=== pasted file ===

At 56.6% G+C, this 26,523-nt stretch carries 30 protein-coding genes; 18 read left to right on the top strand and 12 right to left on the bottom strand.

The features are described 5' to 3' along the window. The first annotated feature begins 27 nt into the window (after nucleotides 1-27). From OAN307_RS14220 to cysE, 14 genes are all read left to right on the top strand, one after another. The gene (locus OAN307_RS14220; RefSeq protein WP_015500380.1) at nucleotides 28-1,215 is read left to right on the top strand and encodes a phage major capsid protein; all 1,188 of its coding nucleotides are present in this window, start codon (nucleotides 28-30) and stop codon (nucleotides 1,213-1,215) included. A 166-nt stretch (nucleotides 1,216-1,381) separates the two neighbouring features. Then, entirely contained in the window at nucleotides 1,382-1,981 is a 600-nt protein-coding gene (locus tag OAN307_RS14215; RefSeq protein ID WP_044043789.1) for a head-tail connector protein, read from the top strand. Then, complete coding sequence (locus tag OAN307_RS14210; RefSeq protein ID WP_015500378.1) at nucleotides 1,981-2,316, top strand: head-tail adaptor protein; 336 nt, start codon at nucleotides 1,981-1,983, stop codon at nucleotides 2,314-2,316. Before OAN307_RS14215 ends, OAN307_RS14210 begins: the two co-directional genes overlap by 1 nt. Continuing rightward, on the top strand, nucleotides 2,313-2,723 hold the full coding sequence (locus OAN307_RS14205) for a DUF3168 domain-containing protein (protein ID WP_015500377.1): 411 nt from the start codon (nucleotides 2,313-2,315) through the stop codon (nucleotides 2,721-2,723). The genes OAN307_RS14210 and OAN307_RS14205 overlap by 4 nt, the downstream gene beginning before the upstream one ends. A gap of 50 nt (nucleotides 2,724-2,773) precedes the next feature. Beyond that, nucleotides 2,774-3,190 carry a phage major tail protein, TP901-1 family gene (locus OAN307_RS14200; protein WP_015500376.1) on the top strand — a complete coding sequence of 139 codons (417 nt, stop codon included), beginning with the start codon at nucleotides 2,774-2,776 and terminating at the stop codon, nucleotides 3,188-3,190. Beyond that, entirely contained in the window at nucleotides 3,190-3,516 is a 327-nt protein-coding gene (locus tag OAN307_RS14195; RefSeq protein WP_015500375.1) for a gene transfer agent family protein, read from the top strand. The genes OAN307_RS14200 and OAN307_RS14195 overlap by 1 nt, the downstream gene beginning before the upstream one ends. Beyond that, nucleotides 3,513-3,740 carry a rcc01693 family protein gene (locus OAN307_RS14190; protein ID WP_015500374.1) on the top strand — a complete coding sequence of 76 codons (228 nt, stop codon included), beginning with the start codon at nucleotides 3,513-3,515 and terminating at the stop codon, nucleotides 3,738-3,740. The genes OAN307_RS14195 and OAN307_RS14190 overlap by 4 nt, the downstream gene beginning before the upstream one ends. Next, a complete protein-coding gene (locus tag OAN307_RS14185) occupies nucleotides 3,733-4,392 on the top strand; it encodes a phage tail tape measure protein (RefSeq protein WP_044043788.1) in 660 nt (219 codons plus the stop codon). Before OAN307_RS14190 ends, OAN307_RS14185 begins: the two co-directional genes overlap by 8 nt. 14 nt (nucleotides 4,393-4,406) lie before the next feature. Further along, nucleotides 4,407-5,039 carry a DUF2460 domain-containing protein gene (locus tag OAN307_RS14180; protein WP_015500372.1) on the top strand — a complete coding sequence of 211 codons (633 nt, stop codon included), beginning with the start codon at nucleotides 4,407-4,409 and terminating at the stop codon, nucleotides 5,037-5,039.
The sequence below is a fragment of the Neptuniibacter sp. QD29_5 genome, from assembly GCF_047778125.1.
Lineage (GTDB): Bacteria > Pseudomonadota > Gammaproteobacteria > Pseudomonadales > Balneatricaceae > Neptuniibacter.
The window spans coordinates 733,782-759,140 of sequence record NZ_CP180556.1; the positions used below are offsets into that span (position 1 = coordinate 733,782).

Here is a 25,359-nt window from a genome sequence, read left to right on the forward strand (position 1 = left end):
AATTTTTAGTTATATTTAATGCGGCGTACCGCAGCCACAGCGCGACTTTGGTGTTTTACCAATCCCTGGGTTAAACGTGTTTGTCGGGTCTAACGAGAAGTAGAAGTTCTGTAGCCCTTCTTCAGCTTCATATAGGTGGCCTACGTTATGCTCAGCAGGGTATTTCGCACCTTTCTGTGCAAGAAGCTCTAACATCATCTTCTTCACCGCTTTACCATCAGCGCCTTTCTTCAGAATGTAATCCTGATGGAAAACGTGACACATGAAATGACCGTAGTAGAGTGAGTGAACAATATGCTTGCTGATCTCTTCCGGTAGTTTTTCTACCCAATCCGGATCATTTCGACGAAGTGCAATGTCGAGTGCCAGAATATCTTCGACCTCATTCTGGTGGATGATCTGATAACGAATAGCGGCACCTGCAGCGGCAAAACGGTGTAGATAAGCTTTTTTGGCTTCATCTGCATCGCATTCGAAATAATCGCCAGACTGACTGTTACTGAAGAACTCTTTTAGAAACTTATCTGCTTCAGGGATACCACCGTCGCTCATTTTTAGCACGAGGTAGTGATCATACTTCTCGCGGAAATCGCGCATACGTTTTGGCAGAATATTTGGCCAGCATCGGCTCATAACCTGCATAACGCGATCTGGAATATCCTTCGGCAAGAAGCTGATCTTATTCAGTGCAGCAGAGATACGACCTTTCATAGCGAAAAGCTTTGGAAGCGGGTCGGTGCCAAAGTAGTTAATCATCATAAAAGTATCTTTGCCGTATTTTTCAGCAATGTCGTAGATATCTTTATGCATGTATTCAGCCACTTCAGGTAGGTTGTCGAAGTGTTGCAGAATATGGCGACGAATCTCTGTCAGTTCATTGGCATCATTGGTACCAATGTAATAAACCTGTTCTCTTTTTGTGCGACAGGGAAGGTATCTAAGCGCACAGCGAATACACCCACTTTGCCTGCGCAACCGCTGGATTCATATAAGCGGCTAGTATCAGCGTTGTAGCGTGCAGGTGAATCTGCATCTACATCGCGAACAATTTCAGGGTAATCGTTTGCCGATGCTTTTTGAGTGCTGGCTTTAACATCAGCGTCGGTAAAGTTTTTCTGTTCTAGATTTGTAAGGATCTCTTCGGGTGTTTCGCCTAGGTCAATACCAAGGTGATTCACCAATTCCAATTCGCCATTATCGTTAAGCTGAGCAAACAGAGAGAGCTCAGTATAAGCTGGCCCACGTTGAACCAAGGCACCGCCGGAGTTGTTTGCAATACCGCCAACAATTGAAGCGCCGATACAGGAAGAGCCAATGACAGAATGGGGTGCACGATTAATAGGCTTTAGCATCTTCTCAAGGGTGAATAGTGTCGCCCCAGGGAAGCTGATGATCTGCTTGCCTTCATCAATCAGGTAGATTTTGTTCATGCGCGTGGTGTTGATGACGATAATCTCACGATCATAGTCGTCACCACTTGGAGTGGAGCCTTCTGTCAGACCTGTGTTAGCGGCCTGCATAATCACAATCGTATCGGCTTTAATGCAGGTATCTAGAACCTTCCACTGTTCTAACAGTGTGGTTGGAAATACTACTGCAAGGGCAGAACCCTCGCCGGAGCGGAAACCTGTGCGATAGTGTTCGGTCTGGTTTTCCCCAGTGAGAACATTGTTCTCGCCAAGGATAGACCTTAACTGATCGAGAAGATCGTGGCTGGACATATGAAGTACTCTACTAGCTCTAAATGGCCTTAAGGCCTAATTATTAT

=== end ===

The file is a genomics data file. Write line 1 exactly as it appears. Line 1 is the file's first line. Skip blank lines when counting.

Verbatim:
At 56.6% G+C, this 26,523-nt stretch carries 30 protein-coding genes; 18 read left to right on the top strand and 12 right to left on the bottom strand.